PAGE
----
The “garden gals” showed up at Sue G’s house and embarked on a new adventure,  she introduced us to Kokedama or Japanese moss balls.  Providing all the ingredients necessary to make these, we got busy making moss balls to hang in our homes.  Check out the photos,  it was really a lot of fun, not difficult at all and now, I have 2 new house plants to enjoy!

First, we g0t the oppotunity work in Sue G's awesome greenhouse- built from windows from Habitat for Humanity's retail store, "Restore".  Isn't it just beautiful?

We picked out the plant we wanted to work with and washed a lot of the soil off the roots and then added Sue's special blend of soil that was well water-drenched to make a large ball.  Once we packed the plant in a large enough ball, we wrapped it all in wet moss.  You will see the moss in sitting in water in a boot mat in one of the photos.

This is a boot tray, but we used it to lay out the moss and covered it with water.

You can see the green side is on the bottom so we could wrap it around our clay plant ball.  Once it is covered in moss, then you randomly wrap string around the ball.  We wrapped it over and over, using several yards of cotton string to secure the moss to the plant ball.

First, notice Sue D's new 'do- isn't awesome?? Here she is wrapping string around the moss ball.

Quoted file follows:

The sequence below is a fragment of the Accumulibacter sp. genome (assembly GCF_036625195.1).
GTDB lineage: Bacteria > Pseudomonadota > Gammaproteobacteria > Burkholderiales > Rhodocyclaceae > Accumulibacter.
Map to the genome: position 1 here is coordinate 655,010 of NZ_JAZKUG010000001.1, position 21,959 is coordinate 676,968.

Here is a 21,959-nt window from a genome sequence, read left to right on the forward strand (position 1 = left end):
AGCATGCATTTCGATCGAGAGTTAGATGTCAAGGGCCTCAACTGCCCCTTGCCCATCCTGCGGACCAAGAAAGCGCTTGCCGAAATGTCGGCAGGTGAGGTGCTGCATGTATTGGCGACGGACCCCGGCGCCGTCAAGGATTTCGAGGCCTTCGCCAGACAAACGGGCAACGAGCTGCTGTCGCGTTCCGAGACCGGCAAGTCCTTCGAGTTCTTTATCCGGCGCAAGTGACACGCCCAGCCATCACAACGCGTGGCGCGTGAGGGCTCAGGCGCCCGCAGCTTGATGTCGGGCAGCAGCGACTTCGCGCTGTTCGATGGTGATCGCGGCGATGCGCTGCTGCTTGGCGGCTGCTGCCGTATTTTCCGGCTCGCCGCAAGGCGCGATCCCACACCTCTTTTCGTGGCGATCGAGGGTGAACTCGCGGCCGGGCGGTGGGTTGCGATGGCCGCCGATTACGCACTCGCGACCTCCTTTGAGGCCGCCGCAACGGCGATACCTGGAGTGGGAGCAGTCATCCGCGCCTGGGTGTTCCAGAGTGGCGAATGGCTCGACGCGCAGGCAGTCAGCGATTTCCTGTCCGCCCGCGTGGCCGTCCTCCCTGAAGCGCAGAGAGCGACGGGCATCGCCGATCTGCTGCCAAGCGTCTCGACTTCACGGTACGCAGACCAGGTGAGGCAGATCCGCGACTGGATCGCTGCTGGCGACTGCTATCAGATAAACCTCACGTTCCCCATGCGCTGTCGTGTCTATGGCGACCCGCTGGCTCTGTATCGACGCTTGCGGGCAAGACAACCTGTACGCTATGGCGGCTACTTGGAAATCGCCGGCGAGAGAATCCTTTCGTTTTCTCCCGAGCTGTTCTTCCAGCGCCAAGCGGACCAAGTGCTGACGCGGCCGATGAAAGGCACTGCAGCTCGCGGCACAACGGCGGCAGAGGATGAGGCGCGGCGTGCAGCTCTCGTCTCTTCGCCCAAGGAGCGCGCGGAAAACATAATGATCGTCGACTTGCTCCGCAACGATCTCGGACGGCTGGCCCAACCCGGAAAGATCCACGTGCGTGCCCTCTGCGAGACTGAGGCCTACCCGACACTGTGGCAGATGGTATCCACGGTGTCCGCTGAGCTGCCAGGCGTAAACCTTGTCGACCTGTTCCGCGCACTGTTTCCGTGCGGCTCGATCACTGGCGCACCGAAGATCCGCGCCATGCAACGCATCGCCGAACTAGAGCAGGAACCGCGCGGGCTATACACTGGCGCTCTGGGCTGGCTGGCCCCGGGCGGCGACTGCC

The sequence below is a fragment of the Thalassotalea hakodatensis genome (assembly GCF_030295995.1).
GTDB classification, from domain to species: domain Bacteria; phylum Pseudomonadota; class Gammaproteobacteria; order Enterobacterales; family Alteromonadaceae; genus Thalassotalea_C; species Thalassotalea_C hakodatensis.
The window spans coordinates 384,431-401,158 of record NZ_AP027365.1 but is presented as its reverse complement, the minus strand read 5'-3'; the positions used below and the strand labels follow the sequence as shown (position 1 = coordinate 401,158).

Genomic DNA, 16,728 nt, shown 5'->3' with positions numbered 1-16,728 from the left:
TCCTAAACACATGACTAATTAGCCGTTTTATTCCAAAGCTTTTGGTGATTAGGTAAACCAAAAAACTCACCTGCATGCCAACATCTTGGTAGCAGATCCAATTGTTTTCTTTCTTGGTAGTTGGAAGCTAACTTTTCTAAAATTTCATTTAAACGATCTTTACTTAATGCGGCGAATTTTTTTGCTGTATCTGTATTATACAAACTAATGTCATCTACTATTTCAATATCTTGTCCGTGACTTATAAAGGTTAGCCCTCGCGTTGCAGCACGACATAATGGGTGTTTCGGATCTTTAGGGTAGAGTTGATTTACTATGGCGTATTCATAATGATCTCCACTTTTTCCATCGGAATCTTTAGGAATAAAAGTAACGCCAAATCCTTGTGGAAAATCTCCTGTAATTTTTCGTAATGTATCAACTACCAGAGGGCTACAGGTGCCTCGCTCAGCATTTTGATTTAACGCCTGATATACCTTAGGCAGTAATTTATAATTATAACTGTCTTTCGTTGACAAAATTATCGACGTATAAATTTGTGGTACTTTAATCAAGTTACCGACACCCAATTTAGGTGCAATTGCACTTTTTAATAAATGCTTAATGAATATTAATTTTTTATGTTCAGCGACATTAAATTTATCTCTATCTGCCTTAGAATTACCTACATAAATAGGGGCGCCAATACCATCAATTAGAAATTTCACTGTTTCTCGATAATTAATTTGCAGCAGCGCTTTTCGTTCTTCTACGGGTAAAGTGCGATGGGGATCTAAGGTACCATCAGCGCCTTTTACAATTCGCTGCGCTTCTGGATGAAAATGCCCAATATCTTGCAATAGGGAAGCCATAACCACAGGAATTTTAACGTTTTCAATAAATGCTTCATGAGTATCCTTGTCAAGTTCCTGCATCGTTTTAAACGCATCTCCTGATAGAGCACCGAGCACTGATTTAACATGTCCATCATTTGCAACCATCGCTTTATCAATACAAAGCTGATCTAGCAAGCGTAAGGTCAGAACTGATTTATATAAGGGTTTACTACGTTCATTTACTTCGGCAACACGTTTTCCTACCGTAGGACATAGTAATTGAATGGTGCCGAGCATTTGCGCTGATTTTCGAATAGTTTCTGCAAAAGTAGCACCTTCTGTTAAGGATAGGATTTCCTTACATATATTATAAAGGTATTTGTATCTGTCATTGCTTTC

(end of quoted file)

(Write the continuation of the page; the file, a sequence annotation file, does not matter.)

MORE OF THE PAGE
After we tied off the string on the ball, if we wanted to hang the plant, we added "hangers" by using more string.  See- so easy and attractive.  Whenever the ball dries out, we can place it in a bowl of water for a short period of time and it is ready to go for another week or so.  Kokedama is also called "poor man's bonsai", so I will assume by wrapping the plant up like this we are limiting it's growth, but still keeping the plant alive.

Thank you Sue for hosting us and teaching us a new skill, it really was fun!

Here are a few more photos of the day we spent out at her home. Notice the raised beds!

Plants before we kokedama'd them.
Pressing the soil unto the roots of the plants.
Working on the root ball.

The view out of the greenhouse window.
Sue's raised beds- lots of veggies here!
Swallows nesting on the patio. The good news- they eat mosquitos!  Check out the horse hair in the nest.
The final product- they call it Kokedama! I'm happy with "beautiful".

To see a larger view of these photos, double click on them.

Published by Vicki

I love gardening and when it comes to vegetables, organic gardening is important to me. I am an Advanced Master Gardener with the University of Idaho, and my favorite garden activity is pruning. When I'm not cutting down plants, you can find me shooting photos on my Canon DSLR or out smashing overheads on the tennis courts.

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